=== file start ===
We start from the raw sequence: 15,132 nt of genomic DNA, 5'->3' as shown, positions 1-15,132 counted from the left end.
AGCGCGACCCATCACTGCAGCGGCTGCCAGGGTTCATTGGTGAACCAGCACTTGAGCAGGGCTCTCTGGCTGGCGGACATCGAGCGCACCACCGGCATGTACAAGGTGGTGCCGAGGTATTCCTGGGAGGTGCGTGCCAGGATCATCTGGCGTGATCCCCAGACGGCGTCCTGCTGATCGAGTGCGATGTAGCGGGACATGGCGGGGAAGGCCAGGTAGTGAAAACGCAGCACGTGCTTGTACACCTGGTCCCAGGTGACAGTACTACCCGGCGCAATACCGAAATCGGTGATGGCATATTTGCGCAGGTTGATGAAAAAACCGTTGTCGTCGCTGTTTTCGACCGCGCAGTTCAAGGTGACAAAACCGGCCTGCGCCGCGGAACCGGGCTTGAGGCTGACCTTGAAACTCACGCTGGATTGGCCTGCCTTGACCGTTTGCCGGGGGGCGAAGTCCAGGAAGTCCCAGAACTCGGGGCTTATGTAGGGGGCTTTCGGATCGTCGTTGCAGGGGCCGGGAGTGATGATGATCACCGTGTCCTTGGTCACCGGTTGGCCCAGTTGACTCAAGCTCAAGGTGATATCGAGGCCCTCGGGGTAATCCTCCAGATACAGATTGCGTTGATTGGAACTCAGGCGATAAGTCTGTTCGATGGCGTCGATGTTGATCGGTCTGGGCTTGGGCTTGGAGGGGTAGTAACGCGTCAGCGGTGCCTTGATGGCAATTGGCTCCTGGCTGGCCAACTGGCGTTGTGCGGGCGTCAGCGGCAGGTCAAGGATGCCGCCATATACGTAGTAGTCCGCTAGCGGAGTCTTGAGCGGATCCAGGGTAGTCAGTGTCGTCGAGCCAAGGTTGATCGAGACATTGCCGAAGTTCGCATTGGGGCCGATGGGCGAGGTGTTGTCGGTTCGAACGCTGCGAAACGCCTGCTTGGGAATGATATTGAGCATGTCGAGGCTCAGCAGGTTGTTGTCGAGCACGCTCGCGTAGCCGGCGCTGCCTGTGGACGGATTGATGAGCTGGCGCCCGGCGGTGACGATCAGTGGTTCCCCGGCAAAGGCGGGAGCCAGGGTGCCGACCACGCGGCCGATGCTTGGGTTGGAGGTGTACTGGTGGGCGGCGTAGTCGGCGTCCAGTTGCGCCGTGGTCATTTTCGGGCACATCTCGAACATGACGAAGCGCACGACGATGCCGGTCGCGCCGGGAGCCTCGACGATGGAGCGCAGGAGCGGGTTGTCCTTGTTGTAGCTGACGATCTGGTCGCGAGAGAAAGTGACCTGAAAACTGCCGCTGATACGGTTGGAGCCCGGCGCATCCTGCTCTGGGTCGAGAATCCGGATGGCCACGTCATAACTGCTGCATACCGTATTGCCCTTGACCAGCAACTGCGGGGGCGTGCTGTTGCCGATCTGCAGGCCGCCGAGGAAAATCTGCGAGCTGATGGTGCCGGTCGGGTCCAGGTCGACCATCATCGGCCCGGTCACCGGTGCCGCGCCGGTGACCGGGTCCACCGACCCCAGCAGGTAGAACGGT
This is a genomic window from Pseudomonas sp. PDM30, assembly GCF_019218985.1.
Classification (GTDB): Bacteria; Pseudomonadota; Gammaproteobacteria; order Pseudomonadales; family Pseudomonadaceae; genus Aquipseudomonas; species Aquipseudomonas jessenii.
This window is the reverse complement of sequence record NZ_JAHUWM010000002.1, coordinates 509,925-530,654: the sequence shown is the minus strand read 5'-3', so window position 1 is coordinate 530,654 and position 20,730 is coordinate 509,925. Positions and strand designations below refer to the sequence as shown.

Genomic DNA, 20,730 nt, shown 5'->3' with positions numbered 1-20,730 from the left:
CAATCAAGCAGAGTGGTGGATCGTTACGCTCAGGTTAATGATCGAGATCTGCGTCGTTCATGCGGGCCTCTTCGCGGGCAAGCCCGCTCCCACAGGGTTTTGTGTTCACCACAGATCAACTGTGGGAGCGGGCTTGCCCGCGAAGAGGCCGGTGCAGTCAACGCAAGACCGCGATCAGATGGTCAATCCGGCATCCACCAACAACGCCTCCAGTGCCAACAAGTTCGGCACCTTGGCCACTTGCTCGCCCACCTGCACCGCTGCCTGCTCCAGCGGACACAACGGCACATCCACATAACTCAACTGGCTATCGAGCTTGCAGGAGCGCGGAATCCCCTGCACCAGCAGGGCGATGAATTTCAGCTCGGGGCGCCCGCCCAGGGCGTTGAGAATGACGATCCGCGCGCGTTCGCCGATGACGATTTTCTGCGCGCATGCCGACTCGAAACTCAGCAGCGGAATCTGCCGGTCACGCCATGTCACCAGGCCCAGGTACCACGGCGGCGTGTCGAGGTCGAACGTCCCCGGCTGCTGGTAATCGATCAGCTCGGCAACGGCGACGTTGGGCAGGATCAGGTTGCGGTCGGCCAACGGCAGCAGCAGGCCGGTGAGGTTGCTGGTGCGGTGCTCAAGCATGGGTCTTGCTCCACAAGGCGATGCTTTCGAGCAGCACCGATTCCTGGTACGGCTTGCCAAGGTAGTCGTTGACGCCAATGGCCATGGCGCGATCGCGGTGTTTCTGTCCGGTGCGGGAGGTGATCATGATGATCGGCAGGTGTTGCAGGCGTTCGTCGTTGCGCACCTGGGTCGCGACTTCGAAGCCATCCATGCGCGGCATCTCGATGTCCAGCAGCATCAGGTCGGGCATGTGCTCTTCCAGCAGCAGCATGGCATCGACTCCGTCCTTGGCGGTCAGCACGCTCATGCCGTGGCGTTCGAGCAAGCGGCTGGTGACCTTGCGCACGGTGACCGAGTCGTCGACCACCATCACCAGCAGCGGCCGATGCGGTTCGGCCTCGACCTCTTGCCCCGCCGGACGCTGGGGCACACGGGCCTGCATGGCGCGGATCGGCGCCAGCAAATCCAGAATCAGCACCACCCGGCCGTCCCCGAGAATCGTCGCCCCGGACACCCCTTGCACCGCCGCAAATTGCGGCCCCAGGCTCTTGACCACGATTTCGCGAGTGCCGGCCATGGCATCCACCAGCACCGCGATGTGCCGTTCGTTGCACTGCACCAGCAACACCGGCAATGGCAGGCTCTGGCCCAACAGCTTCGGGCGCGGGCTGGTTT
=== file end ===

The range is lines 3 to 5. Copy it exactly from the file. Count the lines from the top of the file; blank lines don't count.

This is a genomic window from Pseudomonas sp. PDM30, assembly GCF_019218985.1.
Classification (GTDB): Bacteria; Pseudomonadota; Gammaproteobacteria; order Pseudomonadales; family Pseudomonadaceae; genus Aquipseudomonas; species Aquipseudomonas jessenii.
This window is the reverse complement of sequence record NZ_JAHUWM010000002.1, coordinates 509,925-530,654: the sequence shown is the minus strand read 5'-3', so window position 1 is coordinate 530,654 and position 20,730 is coordinate 509,925. Positions and strand designations below refer to the sequence as shown.